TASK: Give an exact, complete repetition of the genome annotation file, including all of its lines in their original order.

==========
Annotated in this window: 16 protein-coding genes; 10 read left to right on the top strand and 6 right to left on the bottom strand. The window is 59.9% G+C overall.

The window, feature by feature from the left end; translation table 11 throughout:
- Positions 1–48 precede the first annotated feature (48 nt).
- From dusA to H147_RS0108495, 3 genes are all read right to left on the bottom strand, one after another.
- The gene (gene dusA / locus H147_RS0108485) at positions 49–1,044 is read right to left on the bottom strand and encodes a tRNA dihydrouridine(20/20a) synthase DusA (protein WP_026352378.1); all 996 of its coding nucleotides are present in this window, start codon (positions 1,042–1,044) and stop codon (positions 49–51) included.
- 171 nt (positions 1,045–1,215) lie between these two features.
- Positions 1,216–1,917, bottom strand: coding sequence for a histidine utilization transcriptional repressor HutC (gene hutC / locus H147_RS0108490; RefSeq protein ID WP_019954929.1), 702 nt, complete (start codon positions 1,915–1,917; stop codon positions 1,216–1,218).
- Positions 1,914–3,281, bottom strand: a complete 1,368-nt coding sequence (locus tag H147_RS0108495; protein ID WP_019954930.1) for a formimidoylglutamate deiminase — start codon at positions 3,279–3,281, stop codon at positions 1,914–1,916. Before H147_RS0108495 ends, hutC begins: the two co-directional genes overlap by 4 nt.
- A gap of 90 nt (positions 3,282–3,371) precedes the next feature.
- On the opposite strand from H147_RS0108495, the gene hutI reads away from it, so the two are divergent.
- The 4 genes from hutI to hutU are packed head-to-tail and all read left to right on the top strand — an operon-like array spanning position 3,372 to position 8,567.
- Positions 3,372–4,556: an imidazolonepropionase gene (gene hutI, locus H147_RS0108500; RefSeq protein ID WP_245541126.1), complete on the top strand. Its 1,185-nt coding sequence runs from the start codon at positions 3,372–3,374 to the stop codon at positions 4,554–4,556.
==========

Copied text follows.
Annotated in this window: 16 protein-coding genes; 10 read left to right on the top strand and 6 right to left on the bottom strand. The window is 59.9% G+C overall.

The window, feature by feature from the left end; translation table 11 throughout:
- Positions 1–48 precede the first annotated feature (48 nt).
- From dusA to H147_RS0108495, 3 genes are all read right to left on the bottom strand, one after another.
- The gene (gene dusA / locus H147_RS0108485) at positions 49–1,044 is read right to left on the bottom strand and encodes a tRNA dihydrouridine(20/20a) synthase DusA (protein WP_026352378.1); all 996 of its coding nucleotides are present in this window, start codon (positions 1,042–1,044) and stop codon (positions 49–51) included.
- 171 nt (positions 1,045–1,215) lie between these two features.
- Positions 1,216–1,917, bottom strand: coding sequence for a histidine utilization transcriptional repressor HutC (gene hutC / locus H147_RS0108490; RefSeq protein ID WP_019954929.1), 702 nt, complete (start codon positions 1,915–1,917; stop codon positions 1,216–1,218).
- Positions 1,914–3,281, bottom strand: a complete 1,368-nt coding sequence (locus tag H147_RS0108495; protein ID WP_019954930.1) for a formimidoylglutamate deiminase — start codon at positions 3,279–3,281, stop codon at positions 1,914–1,916. Before H147_RS0108495 ends, hutC begins: the two co-directional genes overlap by 4 nt.
- A gap of 90 nt (positions 3,282–3,371) precedes the next feature.
- On the opposite strand from H147_RS0108495, the gene hutI reads away from it, so the two are divergent.
- The 4 genes from hutI to hutU are packed head-to-tail and all read left to right on the top strand — an operon-like array spanning position 3,372 to position 8,567.
- Positions 3,372–4,556: an imidazolonepropionase gene (gene hutI, locus H147_RS0108500; RefSeq protein ID WP_245541126.1), complete on the top strand. Its 1,185-nt coding sequence runs from the start codon at positions 3,372–3,374 to the stop codon at positions 4,554–4,556.